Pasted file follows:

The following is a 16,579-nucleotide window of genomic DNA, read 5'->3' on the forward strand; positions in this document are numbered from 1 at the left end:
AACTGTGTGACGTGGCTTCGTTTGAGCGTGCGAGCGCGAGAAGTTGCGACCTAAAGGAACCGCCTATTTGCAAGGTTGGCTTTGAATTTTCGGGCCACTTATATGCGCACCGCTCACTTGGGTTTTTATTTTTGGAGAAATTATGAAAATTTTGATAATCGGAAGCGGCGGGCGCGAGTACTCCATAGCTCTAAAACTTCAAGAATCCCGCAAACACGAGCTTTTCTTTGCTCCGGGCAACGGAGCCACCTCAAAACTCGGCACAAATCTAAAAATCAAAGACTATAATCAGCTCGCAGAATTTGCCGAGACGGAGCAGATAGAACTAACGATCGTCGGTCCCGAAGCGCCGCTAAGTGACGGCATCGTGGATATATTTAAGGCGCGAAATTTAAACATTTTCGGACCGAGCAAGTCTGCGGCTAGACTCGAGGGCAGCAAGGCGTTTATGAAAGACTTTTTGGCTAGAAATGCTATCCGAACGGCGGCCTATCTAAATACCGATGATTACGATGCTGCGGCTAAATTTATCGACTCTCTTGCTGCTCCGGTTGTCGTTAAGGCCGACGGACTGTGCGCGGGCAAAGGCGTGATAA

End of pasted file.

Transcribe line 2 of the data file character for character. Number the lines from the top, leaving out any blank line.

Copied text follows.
AACTGTGTGACGTGGCTTCGTTTGAGCGTGCGAGCGCGAGAAGTTGCGACCTAAAGGAACCGCCTATTTGCAAGGTTGGCTTTGAATTTTCGGGCCACTTATATGCGCACCGCTCACTTGGGTTTTTATTTTTGGAGAAATTATGAAAATTTTGATAATCGGAAGCGGCGGGCGCGAGTACTCCATAGCTCTAAAACTTCAAGAATCCCGCAAACACGAGCTTTTCTTTGCTCCGGGCAACGGAGCCACCTCAAAACTCGGCACAAATCTAAAAATCAAAGACTATAATCAGCTCGCAGAATTTGCCGAGACGGAGCAGATAGAACTAACGATCGTCGGTCCCGAAGCGCCGCTAAGTGACGGCATCGTGGATATATTTAAGGCGCGAAATTTAAACATTTTCGGACCGAGCAAGTCTGCGGCTAGACTCGAGGGCAGCAAGGCGTTTATGAAAGACTTTTTGGCTAGAAATGCTATCCGAACGGCGGCCTATCTAAATACCGATGATTACGATGCTGCGGCTAAATTTATCGACTCTCTTGCTGCTCCGGTTGTCGTTAAGGCCGACGGACTGTGCGCGGGCAAAGGCGTGATAA